Foamspace by SecondMedia has been selected as the winner of Storefront for Art and Architecture and the New Museum’s 2015 Street Architecture Prize Competition for a temporary outdoor structure for the IDEAS CITY festival. It was selected due to its radical and innovative proposition that reframes architecture beyond form and financial structures beyond consumerism. It will debut on 05.30.15 at the festival.
Jake Gorst’s documentary “Modern Ruin: A World’s Fair Pavilion” tells the story of Philip Johnson’s New York State Pavilion during its glory days. The film will have its world premiere on 05.22.15 at the Queens Theatre in the Park, just steps from the Pavilion. Purchase tickets for the premiere.
“Side by Side,” an exhibition of photographs by Robin Hill curated by Hilary Lewis, explores the similarities and differences between Philip Johnson’s Glass House and Mies van der Rohe’s Farnsworth House. It will be on view from 06.22.15 through 09.20.15 at the Four Seasons Restaurant, and will be open to the public during the restaurant’s regular lunch and dinner hours. The exhibition will travel to the Farnsworth House Visitor Center in Plano, Illinois, at a later date.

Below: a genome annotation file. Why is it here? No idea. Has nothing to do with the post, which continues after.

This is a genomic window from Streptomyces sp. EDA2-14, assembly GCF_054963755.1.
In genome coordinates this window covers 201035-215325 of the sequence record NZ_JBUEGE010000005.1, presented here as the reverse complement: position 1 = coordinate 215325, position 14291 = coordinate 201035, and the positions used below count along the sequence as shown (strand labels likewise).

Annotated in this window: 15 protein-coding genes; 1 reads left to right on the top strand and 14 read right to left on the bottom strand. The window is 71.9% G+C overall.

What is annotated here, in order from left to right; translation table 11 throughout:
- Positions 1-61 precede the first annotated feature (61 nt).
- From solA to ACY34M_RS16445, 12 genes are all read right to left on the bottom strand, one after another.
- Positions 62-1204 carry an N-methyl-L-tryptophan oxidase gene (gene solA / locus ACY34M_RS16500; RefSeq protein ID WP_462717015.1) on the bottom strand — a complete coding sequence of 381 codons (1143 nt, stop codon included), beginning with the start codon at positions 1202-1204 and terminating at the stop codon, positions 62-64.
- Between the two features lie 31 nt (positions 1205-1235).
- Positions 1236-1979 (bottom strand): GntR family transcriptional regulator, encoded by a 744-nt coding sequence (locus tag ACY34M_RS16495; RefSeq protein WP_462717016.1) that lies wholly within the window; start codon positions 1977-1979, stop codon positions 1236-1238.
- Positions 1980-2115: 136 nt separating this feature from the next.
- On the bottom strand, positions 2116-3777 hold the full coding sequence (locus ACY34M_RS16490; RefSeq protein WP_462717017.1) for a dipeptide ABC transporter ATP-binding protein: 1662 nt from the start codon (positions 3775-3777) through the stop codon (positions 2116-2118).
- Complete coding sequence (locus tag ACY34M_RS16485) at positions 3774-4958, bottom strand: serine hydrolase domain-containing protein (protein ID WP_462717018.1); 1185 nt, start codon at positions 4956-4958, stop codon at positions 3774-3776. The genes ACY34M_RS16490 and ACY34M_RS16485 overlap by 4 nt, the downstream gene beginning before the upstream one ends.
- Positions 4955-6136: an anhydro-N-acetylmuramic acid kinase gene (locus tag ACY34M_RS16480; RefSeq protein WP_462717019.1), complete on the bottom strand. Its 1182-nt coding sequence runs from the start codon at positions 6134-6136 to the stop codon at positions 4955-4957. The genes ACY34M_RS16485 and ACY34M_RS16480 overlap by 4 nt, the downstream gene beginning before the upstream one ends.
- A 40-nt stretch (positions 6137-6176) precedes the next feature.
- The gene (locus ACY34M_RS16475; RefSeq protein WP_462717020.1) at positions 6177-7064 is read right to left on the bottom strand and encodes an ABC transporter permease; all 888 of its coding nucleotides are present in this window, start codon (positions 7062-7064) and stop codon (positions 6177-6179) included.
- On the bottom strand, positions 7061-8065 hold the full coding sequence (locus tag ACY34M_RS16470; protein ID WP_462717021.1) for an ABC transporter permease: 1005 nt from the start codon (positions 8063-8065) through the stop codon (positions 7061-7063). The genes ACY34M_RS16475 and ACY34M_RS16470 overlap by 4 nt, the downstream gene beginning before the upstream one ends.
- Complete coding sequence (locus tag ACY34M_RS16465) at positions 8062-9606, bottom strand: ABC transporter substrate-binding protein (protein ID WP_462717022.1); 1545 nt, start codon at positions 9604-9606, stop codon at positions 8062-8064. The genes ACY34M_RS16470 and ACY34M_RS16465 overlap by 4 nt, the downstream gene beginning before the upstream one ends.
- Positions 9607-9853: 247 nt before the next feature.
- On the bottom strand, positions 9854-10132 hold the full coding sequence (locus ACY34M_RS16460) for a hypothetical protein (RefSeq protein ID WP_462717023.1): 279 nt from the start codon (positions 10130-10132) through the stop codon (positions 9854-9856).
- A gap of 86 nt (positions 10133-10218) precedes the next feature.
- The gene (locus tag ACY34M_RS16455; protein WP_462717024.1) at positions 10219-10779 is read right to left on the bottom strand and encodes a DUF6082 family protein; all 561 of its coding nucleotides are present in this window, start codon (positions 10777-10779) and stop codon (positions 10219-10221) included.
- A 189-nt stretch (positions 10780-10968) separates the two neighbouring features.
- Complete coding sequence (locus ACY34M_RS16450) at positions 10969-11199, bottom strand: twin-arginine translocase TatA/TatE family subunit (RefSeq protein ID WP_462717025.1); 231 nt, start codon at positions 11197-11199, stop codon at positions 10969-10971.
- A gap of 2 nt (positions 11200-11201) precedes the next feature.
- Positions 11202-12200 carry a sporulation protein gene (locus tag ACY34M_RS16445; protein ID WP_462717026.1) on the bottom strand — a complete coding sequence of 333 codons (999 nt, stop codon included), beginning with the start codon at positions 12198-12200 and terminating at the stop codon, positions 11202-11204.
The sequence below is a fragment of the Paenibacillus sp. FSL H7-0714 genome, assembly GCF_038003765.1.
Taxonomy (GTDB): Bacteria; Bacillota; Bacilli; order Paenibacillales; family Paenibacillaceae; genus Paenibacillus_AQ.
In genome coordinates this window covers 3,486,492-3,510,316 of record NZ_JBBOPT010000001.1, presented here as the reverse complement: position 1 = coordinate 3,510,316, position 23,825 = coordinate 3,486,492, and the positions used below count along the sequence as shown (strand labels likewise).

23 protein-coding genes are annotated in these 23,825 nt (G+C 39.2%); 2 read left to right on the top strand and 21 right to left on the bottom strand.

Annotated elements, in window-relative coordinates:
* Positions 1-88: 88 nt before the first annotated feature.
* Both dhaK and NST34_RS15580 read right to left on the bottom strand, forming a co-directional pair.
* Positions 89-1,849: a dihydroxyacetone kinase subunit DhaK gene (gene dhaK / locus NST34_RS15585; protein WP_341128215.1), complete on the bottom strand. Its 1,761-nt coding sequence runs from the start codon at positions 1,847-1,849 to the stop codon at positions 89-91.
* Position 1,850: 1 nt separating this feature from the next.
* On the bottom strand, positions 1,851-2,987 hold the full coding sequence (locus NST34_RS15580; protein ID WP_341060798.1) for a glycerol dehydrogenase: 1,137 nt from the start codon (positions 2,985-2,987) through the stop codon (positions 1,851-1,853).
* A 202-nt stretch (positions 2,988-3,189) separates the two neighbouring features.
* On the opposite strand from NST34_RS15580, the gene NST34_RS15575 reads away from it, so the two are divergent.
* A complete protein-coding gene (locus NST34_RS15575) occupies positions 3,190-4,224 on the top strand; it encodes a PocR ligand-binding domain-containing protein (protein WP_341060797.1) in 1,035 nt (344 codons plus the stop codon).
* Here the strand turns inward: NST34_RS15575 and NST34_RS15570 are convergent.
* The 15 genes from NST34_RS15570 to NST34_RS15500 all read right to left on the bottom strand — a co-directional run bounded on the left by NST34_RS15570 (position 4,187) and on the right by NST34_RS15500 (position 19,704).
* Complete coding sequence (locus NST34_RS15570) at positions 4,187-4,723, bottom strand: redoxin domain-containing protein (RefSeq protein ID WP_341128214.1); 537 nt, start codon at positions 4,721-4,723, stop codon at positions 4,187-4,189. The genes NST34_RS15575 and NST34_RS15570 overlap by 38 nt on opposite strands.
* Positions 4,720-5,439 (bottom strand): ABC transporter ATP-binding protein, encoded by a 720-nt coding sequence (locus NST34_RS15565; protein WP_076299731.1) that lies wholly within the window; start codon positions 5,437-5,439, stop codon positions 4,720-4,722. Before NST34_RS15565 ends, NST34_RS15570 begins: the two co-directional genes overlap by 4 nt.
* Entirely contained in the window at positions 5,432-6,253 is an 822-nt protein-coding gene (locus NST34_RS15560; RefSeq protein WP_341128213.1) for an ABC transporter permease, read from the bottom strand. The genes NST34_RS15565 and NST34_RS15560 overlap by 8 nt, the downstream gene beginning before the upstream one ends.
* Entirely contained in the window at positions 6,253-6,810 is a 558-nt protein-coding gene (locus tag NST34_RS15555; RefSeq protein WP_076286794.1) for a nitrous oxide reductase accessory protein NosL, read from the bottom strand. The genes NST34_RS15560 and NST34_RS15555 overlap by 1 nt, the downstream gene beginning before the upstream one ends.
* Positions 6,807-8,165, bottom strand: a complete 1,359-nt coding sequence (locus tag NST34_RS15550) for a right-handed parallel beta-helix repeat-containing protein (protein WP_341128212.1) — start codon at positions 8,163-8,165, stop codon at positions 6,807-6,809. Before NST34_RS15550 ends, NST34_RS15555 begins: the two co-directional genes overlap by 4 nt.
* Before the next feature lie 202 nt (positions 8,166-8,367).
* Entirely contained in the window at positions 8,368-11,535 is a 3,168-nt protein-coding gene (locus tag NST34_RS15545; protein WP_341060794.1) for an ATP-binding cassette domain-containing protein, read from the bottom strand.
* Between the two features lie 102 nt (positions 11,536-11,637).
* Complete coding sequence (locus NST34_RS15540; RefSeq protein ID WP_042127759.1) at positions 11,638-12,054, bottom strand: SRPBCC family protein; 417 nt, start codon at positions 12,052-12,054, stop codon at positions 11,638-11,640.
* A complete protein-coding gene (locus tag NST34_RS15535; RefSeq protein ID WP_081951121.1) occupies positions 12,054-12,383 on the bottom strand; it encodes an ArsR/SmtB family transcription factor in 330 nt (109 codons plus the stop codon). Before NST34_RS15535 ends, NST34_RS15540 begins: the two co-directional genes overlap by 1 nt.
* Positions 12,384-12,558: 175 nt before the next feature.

The Public Art Fund presents “Please Touch the Art,” a new exhibition by Danish artist Jeppe Hein featuring 18 playful sculptures designed specifically for public interaction at Brooklyn Bridge Park. The show includes three distinct works: Appearing Rooms, a series of “rooms” formed when water shoots up from a gridded base forming “walls” that appear and disappear throughout the day; a large Mirror Labyrinth, featuring equidistantly-spaced vertical elements at varying heights made from mirror-polished stainless steel that multiply the surrounding landscape through myriad reflections; and 16 bright orange-red Modified Social Benches that up-end the idea of a traditional park bench with their unconventional angled, curved, twisted, and bent forms. The exhibition is on view 05.17.15 through 04.17.16 at Brooklyn Bridge Park.
Celebrate the 2nd annual MAKINGOODESIGN Awards, co-hosted by the AIANY Emerging New York Architects Committee (ENYA) and Design With Benefits on 06.20.15.
The Municipal Art Society has posted “50 Years of Landmarks,” a timeline of landmarking milestones in New York City.